In television programming, limited-run series is a program with an end date and limit to the number of episodes each stated by release of the first episode. For instance, The Academy of Television Arts & Sciences' definition specifies a "program with two or more episodes with a total running time of at least 150 program minutes that tells a complete, non-recurring story, does not have an on-going storyline and/or main characters in subsequent seasons." Limited-run series are represented in the form of telenovelas in Latin America, serials in the United Kingdom. The shortest forms of limited-run series have two- or three-part described as "made for television film" or miniseries. Limited-run series with greater than 5 episodes do not have main characters recurring between seasons or a storyline that spans seasons. Series with 5 episodes or fewer per season—such as the BBC/Masterpiece coproduction Sherlock—also are considered limited series due to their short run if main characters and story lines do travel across seasons.
Series with a limited eight-to-twelve episode run are ordered to fill television networks' gap in midseason. Limited series differ from miniseries as the production has the potential to be renewed without a required number of episodes as a typical order per season. Under the Dome, Killer Women, Luther were marketed as limited series. Individual season-length stories of anthology series such as American Horror Story and True Detective are described as "limited series," which the Primetime Emmys have changed to their miniseries/limited series category to accommodate. Actors may choose to take part in limited-run series because their set start and end dates make scheduling other projects easier. In 2015, The Academy of Television Arts & Sciences changed its guidelines on how Emmy nominees are classified, with shows with a limited run all referred to as "limited series" instead of "miniseries." This is a reversion back to 1974 when the category was named "outstanding limited series." It had been changed to "outstanding miniseries" in 1986, added to the "made for television films" category in 2011.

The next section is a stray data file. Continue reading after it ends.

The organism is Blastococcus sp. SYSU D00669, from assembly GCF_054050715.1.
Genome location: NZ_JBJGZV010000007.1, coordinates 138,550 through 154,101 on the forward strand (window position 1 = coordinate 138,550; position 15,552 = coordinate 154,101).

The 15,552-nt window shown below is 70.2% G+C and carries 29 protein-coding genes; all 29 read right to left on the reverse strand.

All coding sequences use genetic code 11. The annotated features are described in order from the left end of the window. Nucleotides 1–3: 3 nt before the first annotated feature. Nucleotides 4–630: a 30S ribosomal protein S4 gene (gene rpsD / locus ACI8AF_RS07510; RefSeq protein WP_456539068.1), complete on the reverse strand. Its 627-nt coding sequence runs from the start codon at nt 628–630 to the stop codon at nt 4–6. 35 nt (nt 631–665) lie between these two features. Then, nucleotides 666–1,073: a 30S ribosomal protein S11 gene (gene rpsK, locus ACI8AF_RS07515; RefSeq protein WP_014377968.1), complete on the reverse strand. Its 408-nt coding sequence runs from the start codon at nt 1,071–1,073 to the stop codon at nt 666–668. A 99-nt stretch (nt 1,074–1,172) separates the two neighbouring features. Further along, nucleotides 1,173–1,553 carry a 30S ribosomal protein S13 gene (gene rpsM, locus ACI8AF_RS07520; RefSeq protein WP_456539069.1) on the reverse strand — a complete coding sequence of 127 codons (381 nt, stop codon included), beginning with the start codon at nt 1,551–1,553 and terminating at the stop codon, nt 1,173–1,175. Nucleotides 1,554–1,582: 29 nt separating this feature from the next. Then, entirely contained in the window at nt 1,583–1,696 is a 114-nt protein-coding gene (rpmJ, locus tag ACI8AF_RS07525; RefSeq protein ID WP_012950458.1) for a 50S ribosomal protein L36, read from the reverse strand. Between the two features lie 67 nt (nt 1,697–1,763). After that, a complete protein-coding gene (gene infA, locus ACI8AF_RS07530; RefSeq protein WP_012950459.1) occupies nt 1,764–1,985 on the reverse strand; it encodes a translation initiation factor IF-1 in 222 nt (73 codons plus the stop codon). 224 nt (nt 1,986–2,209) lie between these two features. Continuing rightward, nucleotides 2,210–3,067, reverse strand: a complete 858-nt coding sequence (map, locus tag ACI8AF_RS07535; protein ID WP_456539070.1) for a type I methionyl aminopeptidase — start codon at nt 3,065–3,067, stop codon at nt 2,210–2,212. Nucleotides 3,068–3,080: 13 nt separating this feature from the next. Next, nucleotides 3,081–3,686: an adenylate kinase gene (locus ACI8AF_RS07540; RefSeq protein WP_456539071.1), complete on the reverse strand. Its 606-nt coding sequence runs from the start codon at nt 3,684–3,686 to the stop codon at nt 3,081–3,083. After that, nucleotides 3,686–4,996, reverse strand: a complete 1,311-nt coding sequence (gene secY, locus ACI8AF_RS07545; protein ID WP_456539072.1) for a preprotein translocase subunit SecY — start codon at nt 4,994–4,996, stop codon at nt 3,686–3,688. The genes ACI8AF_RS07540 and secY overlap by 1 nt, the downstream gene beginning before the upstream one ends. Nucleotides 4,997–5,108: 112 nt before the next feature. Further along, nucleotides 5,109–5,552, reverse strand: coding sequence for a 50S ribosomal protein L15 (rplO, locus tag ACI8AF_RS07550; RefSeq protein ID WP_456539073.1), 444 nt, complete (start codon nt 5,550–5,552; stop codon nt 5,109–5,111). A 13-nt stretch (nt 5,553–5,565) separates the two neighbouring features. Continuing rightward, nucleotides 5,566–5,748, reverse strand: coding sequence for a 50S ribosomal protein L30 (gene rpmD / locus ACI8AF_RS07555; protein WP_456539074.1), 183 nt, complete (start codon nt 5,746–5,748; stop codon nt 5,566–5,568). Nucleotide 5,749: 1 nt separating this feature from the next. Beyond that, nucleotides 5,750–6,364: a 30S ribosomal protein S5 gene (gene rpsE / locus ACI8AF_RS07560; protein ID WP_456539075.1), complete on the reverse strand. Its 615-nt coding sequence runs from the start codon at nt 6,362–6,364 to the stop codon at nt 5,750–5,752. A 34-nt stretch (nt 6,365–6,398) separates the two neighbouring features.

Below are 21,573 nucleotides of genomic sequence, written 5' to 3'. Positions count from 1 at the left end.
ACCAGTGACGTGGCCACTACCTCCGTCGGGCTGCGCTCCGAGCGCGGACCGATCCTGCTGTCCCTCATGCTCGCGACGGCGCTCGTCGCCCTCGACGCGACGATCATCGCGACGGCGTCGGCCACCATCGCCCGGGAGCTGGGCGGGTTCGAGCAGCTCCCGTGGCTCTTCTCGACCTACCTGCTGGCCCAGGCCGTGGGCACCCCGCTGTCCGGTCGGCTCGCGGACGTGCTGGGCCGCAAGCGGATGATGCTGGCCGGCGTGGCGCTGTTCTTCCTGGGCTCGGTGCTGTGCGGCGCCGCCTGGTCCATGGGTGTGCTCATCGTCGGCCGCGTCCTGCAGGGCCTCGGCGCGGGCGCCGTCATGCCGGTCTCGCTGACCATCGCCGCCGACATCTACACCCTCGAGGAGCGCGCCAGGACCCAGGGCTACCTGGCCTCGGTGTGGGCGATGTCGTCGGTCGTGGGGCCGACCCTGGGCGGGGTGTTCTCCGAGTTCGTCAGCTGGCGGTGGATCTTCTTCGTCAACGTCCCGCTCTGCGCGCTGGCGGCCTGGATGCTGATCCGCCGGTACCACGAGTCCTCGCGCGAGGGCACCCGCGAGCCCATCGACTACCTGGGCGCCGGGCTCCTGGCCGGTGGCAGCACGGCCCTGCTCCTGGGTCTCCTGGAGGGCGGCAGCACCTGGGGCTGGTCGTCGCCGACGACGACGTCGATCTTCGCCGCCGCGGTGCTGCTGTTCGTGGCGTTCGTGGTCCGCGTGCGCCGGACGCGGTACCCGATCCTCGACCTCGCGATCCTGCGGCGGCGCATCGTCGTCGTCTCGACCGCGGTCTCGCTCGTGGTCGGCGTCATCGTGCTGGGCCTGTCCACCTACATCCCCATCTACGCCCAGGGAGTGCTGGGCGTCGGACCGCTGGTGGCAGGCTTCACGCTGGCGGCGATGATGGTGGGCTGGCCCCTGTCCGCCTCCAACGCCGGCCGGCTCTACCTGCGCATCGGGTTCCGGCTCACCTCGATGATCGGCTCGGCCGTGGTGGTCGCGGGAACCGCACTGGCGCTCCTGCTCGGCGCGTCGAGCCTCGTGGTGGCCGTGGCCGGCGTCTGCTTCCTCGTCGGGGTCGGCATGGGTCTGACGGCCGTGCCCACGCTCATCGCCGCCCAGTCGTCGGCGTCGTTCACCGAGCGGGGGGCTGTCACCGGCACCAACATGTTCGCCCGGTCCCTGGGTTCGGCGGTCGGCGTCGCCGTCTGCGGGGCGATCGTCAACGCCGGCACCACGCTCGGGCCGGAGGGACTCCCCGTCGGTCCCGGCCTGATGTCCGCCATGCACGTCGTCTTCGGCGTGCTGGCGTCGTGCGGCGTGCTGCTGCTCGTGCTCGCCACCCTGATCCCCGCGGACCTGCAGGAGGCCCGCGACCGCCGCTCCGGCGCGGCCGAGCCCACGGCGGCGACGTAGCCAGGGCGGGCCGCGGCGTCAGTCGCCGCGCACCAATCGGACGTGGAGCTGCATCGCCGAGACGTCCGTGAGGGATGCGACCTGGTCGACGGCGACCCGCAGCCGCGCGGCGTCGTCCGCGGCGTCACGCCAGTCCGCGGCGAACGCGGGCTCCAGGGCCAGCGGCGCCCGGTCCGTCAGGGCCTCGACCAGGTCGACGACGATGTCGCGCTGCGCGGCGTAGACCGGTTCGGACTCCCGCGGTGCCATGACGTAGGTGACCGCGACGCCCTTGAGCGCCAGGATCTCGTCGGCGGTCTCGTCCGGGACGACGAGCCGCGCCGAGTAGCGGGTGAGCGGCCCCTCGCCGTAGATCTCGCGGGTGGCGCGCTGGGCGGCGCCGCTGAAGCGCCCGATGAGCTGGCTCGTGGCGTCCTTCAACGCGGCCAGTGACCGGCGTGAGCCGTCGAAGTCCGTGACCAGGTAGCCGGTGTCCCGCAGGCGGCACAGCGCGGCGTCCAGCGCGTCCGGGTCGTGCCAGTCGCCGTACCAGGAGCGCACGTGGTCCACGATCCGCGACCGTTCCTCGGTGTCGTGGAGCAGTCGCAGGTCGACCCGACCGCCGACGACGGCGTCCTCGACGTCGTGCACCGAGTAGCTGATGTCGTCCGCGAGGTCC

Miniseries were brought back out in 2014, accommodating such limited series as HBO’s Olive Kitteridge, History’s Texas Rising, IFC’s The Honorable Woman and PBS’ Wolf Hall, TV movies such as HBO’s Bessie and National Geographic’s Killing Jesus. Short term reality television like Bravo's Eat, Love, scripted dramas like Netflix's Black Mirror, individual seasons of anthology series are examples of limited-run series that appear on American television networks. In the 1950s, telenovelas emerged as Latin limited series; these low-budget Spanish and Portuguese shows were modeled after American soap operas in style and form. These programs follow a story arc that ends at the end of a season, with the possibility of renewal for subsequent seasons. In British television, the term "serial" is used instead of "miniseries." Like telenovelas, these programs are stand-alone dramas, with a conclusion at the last episode of the season. Miniseries Television film Serial Telenovela